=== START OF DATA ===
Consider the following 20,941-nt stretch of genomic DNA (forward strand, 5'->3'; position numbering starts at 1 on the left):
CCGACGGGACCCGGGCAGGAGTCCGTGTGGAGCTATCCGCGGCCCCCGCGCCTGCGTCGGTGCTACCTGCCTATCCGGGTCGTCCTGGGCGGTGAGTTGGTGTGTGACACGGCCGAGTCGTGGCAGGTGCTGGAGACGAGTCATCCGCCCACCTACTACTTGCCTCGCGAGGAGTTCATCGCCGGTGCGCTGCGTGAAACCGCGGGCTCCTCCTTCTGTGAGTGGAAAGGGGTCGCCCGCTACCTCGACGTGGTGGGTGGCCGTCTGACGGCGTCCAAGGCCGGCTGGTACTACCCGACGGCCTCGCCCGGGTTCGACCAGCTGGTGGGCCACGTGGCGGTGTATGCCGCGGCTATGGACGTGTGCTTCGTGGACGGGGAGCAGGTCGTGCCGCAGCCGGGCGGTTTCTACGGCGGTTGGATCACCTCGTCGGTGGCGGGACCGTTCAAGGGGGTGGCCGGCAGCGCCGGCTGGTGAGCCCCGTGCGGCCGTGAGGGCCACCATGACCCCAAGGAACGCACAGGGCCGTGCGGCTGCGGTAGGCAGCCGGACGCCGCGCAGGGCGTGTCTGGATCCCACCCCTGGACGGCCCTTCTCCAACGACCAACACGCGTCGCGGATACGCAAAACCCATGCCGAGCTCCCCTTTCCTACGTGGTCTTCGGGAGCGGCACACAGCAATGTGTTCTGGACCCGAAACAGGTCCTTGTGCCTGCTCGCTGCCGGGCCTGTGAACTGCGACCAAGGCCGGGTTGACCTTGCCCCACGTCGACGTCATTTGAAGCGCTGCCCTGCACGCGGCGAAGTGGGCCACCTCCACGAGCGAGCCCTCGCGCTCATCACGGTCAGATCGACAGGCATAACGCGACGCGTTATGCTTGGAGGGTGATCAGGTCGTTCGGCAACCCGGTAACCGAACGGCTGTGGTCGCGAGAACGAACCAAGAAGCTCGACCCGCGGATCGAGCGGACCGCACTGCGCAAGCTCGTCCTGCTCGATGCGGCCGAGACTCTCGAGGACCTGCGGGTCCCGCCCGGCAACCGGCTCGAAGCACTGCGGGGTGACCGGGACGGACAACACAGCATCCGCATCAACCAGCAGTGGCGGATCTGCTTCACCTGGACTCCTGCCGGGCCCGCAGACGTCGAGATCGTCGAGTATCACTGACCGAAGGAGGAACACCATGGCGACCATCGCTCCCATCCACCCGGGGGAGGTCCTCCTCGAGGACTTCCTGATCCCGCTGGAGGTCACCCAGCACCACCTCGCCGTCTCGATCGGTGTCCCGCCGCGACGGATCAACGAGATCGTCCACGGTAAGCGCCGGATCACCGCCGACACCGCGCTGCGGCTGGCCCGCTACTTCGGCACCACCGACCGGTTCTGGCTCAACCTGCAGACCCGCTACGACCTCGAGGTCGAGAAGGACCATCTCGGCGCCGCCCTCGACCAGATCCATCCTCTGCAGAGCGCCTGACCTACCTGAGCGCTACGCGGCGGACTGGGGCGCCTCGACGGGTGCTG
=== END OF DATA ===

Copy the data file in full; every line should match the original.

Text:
Consider the following 20,941-nt stretch of genomic DNA (forward strand, 5'->3'; position numbering starts at 1 on the left):
CCGACGGGACCCGGGCAGGAGTCCGTGTGGAGCTATCCGCGGCCCCCGCGCCTGCGTCGGTGCTACCTGCCTATCCGGGTCGTCCTGGGCGGTGAGTTGGTGTGTGACACGGCCGAGTCGTGGCAGGTGCTGGAGACGAGTCATCCGCCCACCTACTACTTGCCTCGCGAGGAGTTCATCGCCGGTGCGCTGCGTGAAACCGCGGGCTCCTCCTTCTGTGAGTGGAAAGGGGTCGCCCGCTACCTCGACGTGGTGGGTGGCCGTCTGACGGCGTCCAAGGCCGGCTGGTACTACCCGACGGCCTCGCCCGGGTTCGACCAGCTGGTGGGCCACGTGGCGGTGTATGCCGCGGCTATGGACGTGTGCTTCGTGGACGGGGAGCAGGTCGTGCCGCAGCCGGGCGGTTTCTACGGCGGTTGGATCACCTCGTCGGTGGCGGGACCGTTCAAGGGGGTGGCCGGCAGCGCCGGCTGGTGAGCCCCGTGCGGCCGTGAGGGCCACCATGACCCCAAGGAACGCACAGGGCCGTGCGGCTGCGGTAGGCAGCCGGACGCCGCGCAGGGCGTGTCTGGATCCCACCCCTGGACGGCCCTTCTCCAACGACCAACACGCGTCGCGGATACGCAAAACCCATGCCGAGCTCCCCTTTCCTACGTGGTCTTCGGGAGCGGCACACAGCAATGTGTTCTGGACCCGAAACAGGTCCTTGTGCCTGCTCGCTGCCGGGCCTGTGAACTGCGACCAAGGCCGGGTTGACCTTGCCCCACGTCGACGTCATTTGAAGCGCTGCCCTGCACGCGGCGAAGTGGGCCACCTCCACGAGCGAGCCCTCGCGCTCATCACGGTCAGATCGACAGGCATAACGCGACGCGTTATGCTTGGAGGGTGATCAGGTCGTTCGGCAACCCGGTAACCGAACGGCTGTGGTCGCGAGAACGAACCAAGAAGCTCGACCCGCGGATCGAGCGGACCGCACTGCGCAAGCTCGTCCTGCTCGATGCGGCCGAGACTCTCGAGGACCTGCGGGTCCCGCCCGGCAACCGGCTCGAAGCACTGCGGGGTGACCGGGACGGACAACACAGCATCCGCATCAACCAGCAGTGGCGGATCTGCTTCACCTGGACTCCTGCCGGGCCCGCAGACGTCGAGATCGTCGAGTATCACTGACCGAAGGAGGAACACCATGGCGACCATCGCTCCCATCCACCCGGGGGAGGTCCTCCTCGAGGACTTCCTGATCCCGCTGGAGGTCACCCAGCACCACCTCGCCGTCTCGATCGGTGTCCCGCCGCGACGGATCAACGAGATCGTCCACGGTAAGCGCCGGATCACCGCCGACACCGCGCTGCGGCTGGCCCGCTACTTCGGCACCACCGACCGGTTCTGGCTCAACCTGCAGACCCGCTACGACCTCGAGGTCGAGAAGGACCATCTCGGCGCCGCCCTCGACCAGATCCATCCTCTGCAGAGCGCCTGACCTACCTGAGCGCTACGCGGCGGACTGGGGCGCCTCGACGGGTGCTG